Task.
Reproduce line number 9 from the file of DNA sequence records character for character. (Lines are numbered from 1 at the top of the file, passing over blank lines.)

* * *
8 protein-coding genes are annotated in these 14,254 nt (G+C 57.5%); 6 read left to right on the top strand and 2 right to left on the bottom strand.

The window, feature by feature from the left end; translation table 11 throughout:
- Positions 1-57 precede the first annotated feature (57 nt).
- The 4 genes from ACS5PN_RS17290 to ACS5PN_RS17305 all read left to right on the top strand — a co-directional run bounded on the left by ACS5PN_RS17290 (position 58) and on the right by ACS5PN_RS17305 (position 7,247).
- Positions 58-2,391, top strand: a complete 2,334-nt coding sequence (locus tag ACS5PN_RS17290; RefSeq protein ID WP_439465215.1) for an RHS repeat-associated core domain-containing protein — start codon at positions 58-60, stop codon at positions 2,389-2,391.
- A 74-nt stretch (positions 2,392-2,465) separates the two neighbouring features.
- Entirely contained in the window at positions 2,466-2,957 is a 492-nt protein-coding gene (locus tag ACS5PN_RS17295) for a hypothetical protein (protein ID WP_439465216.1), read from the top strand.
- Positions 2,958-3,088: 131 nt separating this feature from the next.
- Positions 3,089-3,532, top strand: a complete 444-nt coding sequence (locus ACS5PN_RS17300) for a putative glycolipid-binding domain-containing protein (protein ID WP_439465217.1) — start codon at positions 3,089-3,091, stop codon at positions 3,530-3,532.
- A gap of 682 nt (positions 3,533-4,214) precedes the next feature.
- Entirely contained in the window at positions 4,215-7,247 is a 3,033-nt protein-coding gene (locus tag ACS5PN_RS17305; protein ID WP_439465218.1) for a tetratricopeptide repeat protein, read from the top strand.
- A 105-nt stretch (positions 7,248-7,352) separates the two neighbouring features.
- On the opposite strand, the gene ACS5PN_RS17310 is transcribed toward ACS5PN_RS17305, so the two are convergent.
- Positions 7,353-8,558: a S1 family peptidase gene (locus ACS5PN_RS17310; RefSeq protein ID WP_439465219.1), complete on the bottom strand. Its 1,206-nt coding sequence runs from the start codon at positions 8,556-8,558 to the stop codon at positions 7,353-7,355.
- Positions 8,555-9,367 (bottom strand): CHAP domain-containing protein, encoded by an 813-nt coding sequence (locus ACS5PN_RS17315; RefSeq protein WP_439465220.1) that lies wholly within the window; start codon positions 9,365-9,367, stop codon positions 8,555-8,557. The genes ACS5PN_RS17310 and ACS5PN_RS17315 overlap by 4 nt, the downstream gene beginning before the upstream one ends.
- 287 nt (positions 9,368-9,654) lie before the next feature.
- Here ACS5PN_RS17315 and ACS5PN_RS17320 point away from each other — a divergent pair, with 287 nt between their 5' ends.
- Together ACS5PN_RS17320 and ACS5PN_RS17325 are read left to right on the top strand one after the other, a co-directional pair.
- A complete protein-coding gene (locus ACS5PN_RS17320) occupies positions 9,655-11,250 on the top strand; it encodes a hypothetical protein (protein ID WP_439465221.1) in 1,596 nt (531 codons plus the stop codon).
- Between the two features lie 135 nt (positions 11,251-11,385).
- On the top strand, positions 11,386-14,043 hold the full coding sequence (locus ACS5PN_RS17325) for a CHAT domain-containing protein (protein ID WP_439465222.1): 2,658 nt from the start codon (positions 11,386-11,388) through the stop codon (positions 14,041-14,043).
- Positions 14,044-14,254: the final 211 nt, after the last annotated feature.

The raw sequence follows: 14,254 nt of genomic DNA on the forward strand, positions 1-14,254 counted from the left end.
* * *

- Positions 3,089-3,532, top strand: a complete 444-nt coding sequence (locus ACS5PN_RS17300) for a putative glycolipid-binding domain-containing protein (protein ID WP_439465217.1) — start codon at positions 3,089-3,091, stop codon at positions 3,530-3,532.